If one wishes to enter the social life of a French community the burden of taking the initiative rests with the newcomer. She is expected to make the first calls, but these are promptly returned. After the second round of calls the stranger will know where she stands, for if the acquaintanceship is not desired the call is not returned. The French have a system that provides for this. The proprietor from whom the house may have been leased or bought, or, in the case of a doctor or a professional man – his predecessor, furnishes them with a list of the desirable people who occupy the correct social standing. Thus in the end the power of selection lies with the majority, which may be logical though it places the stranger at a disadvantage.

     In many respects the French are slower to open up their home to one than the English, for they rather shrink from a new element that may possibly disturb the calm routine of their domesticity.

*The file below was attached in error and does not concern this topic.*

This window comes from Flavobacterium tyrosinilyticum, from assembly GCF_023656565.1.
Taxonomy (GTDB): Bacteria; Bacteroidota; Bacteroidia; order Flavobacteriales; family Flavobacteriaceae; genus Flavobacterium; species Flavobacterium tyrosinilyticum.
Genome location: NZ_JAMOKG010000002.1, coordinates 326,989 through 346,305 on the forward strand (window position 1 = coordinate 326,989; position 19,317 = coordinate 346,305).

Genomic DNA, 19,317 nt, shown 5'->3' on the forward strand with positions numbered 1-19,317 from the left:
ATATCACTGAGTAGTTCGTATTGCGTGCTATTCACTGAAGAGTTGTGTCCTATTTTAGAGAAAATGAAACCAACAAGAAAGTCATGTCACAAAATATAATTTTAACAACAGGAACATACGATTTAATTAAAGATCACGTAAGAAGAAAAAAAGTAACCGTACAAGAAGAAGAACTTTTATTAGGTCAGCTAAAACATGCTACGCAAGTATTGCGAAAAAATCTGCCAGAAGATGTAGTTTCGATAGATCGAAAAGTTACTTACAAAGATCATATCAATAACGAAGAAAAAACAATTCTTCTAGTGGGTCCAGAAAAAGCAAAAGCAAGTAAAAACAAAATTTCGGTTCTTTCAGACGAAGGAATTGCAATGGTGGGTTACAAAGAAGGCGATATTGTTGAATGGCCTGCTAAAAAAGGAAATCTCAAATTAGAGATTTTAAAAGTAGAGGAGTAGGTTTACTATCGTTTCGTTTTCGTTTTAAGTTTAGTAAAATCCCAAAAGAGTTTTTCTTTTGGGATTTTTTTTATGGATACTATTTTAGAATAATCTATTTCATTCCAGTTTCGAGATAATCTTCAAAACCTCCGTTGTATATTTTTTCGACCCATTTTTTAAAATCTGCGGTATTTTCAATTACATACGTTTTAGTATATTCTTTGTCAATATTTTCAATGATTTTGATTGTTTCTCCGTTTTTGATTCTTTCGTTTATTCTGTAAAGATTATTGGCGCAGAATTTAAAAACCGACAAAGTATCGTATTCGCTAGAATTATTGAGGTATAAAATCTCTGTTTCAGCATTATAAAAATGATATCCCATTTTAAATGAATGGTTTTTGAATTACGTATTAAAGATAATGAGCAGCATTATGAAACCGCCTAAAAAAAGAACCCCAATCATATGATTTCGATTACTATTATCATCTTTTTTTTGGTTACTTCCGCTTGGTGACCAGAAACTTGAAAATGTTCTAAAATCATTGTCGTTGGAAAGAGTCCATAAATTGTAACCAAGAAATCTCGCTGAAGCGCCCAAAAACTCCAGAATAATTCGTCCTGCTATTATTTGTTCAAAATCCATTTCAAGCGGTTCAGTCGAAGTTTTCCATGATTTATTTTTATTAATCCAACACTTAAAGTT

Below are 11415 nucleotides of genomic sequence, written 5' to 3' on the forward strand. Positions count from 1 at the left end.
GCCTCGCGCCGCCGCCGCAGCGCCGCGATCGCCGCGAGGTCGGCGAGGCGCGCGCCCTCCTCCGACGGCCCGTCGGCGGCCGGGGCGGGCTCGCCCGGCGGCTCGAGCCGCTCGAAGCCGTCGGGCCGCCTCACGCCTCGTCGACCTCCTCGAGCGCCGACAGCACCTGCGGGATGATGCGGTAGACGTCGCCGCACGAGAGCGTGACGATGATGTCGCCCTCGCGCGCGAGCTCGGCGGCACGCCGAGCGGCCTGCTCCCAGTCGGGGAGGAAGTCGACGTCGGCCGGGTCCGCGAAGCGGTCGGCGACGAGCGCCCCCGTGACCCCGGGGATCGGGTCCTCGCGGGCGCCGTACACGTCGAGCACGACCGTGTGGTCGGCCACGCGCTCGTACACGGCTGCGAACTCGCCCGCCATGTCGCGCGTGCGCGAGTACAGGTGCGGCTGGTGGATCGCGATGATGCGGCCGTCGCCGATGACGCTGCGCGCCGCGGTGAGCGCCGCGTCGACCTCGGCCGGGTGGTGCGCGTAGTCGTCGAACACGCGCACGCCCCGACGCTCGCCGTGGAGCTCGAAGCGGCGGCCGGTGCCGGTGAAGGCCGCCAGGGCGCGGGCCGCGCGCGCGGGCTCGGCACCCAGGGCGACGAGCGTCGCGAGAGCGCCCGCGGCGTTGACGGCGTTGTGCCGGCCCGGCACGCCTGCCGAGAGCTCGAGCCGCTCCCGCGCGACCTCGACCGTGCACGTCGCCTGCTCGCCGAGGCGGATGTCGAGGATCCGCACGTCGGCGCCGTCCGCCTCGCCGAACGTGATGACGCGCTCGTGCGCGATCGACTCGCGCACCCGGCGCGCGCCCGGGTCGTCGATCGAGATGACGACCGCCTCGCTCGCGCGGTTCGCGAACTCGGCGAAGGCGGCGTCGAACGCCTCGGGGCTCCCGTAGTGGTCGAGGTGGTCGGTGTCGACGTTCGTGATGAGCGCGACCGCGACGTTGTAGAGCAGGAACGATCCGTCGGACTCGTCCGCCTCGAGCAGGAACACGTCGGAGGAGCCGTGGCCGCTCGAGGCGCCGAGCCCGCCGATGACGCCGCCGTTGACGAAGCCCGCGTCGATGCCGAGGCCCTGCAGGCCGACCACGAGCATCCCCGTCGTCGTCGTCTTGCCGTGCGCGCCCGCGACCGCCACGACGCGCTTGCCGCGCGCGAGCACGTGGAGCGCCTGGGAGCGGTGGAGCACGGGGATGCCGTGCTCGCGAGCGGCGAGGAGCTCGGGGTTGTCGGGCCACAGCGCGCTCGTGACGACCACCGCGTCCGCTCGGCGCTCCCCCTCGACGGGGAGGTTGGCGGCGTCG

"Chez elle" – with herself – that untranslatable synonym for a woman at home in France, expresses something even more intimate than the English home. The soft cream tint of the French house, with its formal row of pale-grey shutters, always closed, the high walls that enclose the garden and the high iron gates, backed with wooden or iron doors – all seem symbolical of the closely guarded inner life of the French bourgeoisie.

Society Dines Out of Doors